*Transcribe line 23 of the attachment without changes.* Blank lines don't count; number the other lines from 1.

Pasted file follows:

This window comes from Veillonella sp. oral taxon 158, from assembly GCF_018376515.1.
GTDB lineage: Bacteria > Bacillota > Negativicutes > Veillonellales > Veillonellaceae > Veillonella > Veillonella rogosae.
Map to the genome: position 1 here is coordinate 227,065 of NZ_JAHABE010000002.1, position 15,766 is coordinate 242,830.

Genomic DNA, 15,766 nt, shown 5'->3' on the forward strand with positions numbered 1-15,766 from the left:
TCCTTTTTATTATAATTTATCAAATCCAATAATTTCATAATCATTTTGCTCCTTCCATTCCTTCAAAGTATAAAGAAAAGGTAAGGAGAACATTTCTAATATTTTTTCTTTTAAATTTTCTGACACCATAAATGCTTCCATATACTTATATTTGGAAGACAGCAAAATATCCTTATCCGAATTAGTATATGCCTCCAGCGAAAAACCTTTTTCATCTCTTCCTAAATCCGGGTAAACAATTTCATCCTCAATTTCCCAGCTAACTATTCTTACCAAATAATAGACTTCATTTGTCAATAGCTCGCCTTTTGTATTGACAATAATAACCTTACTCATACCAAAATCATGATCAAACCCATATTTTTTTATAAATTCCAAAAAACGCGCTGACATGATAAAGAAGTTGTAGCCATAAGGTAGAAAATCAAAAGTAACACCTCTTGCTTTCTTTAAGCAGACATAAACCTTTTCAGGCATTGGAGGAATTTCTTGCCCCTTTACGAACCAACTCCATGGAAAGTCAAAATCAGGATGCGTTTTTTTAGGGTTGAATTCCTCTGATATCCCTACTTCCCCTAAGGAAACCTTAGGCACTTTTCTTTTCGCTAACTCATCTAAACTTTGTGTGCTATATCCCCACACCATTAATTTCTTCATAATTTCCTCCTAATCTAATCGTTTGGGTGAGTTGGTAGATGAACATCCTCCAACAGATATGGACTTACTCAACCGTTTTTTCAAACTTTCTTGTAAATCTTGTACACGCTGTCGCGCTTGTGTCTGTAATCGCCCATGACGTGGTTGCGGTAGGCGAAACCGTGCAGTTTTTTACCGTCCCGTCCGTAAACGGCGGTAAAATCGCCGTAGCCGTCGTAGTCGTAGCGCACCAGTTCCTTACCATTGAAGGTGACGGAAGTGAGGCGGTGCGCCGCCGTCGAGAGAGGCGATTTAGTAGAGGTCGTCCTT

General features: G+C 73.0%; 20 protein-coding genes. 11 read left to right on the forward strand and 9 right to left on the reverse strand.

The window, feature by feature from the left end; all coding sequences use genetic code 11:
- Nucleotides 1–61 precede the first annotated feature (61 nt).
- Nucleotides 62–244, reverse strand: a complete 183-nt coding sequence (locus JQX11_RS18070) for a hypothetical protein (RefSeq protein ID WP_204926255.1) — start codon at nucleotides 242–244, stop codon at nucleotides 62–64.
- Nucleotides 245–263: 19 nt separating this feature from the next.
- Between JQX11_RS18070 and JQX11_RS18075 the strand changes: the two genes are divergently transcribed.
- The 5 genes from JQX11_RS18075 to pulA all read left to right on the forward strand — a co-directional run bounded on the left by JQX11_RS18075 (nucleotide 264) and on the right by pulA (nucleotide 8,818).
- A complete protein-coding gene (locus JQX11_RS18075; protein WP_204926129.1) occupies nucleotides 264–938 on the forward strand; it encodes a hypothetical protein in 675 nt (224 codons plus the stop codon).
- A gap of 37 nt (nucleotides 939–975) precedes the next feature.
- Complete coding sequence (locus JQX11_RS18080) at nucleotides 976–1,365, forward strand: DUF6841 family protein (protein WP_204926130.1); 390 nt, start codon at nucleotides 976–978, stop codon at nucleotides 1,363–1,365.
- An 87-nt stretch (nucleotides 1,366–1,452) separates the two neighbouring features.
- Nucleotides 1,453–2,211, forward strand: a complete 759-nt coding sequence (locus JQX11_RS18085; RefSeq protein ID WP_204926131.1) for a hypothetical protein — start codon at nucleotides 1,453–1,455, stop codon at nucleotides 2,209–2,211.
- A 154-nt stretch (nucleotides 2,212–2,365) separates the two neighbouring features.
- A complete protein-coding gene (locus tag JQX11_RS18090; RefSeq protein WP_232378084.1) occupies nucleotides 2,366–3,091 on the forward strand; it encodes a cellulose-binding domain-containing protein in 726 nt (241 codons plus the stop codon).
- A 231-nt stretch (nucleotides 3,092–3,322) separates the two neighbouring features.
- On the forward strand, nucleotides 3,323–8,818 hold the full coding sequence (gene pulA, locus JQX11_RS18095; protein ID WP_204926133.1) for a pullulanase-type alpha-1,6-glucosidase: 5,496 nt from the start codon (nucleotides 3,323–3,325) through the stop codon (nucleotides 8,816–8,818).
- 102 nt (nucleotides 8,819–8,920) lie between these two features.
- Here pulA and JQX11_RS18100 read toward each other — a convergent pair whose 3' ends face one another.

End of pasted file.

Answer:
- Here pulA and JQX11_RS18100 read toward each other — a convergent pair whose 3' ends face one another.